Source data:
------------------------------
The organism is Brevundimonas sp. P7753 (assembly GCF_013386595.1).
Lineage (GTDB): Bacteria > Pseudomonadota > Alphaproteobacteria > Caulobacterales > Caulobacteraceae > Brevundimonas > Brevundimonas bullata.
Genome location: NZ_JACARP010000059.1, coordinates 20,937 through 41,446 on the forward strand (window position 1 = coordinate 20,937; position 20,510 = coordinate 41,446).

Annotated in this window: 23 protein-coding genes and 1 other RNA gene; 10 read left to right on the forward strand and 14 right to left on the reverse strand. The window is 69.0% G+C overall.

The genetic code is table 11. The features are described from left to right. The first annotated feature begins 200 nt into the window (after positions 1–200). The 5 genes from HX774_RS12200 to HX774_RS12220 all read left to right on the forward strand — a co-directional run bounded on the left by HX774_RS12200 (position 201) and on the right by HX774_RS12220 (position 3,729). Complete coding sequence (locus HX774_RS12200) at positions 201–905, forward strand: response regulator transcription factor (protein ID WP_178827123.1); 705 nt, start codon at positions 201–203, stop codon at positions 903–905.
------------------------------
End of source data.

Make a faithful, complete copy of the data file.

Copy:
The organism is Brevundimonas sp. P7753 (assembly GCF_013386595.1).
Lineage (GTDB): Bacteria > Pseudomonadota > Alphaproteobacteria > Caulobacterales > Caulobacteraceae > Brevundimonas > Brevundimonas bullata.
Genome location: NZ_JACARP010000059.1, coordinates 20,937 through 41,446 on the forward strand (window position 1 = coordinate 20,937; position 20,510 = coordinate 41,446).

Annotated in this window: 23 protein-coding genes and 1 other RNA gene; 10 read left to right on the forward strand and 14 right to left on the reverse strand. The window is 69.0% G+C overall.

The genetic code is table 11. The features are described from left to right. The first annotated feature begins 200 nt into the window (after positions 1–200). The 5 genes from HX774_RS12200 to HX774_RS12220 all read left to right on the forward strand — a co-directional run bounded on the left by HX774_RS12200 (position 201) and on the right by HX774_RS12220 (position 3,729). Complete coding sequence (locus HX774_RS12200) at positions 201–905, forward strand: response regulator transcription factor (protein ID WP_178827123.1); 705 nt, start codon at positions 201–203, stop codon at positions 903–905.